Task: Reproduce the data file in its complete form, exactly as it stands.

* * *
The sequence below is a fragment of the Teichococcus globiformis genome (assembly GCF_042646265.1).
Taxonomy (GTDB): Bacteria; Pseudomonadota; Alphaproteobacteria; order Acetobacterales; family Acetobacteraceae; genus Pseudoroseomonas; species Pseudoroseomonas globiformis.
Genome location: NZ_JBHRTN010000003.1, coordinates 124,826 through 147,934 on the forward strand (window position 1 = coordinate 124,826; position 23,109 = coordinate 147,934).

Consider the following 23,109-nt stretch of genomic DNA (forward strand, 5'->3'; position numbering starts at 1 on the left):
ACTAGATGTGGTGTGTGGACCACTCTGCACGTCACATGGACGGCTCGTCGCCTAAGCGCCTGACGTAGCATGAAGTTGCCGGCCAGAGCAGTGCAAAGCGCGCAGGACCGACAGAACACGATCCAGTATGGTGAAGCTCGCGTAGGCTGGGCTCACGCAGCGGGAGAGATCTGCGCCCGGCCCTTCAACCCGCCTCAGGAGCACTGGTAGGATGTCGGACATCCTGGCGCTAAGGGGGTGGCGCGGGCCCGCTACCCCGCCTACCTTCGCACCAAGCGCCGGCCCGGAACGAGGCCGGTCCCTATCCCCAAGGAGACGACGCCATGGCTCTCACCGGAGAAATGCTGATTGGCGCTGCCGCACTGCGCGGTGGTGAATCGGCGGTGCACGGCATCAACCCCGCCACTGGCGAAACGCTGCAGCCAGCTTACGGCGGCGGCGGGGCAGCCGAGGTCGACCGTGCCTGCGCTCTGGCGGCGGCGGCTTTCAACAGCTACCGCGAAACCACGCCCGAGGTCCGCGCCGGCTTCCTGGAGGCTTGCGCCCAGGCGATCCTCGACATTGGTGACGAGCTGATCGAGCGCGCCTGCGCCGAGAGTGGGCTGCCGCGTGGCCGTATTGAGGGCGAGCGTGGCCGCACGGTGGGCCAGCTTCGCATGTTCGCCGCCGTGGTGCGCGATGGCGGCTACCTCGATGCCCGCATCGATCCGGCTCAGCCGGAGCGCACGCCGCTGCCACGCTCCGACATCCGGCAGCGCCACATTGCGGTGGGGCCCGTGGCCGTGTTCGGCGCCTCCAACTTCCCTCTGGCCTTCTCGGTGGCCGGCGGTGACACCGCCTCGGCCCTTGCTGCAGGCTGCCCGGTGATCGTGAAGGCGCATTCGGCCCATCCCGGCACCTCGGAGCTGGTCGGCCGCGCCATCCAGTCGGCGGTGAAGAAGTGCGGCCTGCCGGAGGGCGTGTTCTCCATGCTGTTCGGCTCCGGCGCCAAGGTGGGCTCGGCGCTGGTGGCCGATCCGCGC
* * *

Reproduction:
The sequence below is a fragment of the Teichococcus globiformis genome (assembly GCF_042646265.1).
Taxonomy (GTDB): Bacteria; Pseudomonadota; Alphaproteobacteria; order Acetobacterales; family Acetobacteraceae; genus Pseudoroseomonas; species Pseudoroseomonas globiformis.
Genome location: NZ_JBHRTN010000003.1, coordinates 124,826 through 147,934 on the forward strand (window position 1 = coordinate 124,826; position 23,109 = coordinate 147,934).

Consider the following 23,109-nt stretch of genomic DNA (forward strand, 5'->3'; position numbering starts at 1 on the left):
ACTAGATGTGGTGTGTGGACCACTCTGCACGTCACATGGACGGCTCGTCGCCTAAGCGCCTGACGTAGCATGAAGTTGCCGGCCAGAGCAGTGCAAAGCGCGCAGGACCGACAGAACACGATCCAGTATGGTGAAGCTCGCGTAGGCTGGGCTCACGCAGCGGGAGAGATCTGCGCCCGGCCCTTCAACCCGCCTCAGGAGCACTGGTAGGATGTCGGACATCCTGGCGCTAAGGGGGTGGCGCGGGCCCGCTACCCCGCCTACCTTCGCACCAAGCGCCGGCCCGGAACGAGGCCGGTCCCTATCCCCAAGGAGACGACGCCATGGCTCTCACCGGAGAAATGCTGATTGGCGCTGCCGCACTGCGCGGTGGTGAATCGGCGGTGCACGGCATCAACCCCGCCACTGGCGAAACGCTGCAGCCAGCTTACGGCGGCGGCGGGGCAGCCGAGGTCGACCGTGCCTGCGCTCTGGCGGCGGCGGCTTTCAACAGCTACCGCGAAACCACGCCCGAGGTCCGCGCCGGCTTCCTGGAGGCTTGCGCCCAGGCGATCCTCGACATTGGTGACGAGCTGATCGAGCGCGCCTGCGCCGAGAGTGGGCTGCCGCGTGGCCGTATTGAGGGCGAGCGTGGCCGCACGGTGGGCCAGCTTCGCATGTTCGCCGCCGTGGTGCGCGATGGCGGCTACCTCGATGCCCGCATCGATCCGGCTCAGCCGGAGCGCACGCCGCTGCCACGCTCCGACATCCGGCAGCGCCACATTGCGGTGGGGCCCGTGGCCGTGTTCGGCGCCTCCAACTTCCCTCTGGCCTTCTCGGTGGCCGGCGGTGACACCGCCTCGGCCCTTGCTGCAGGCTGCCCGGTGATCGTGAAGGCGCATTCGGCCCATCCCGGCACCTCGGAGCTGGTCGGCCGCGCCATCCAGTCGGCGGTGAAGAAGTGCGGCCTGCCGGAGGGCGTGTTCTCCATGCTGTTCGGCTCCGGCGCCAAGGTGGGCTCGGCGCTGGTGGCCGATCCGCGC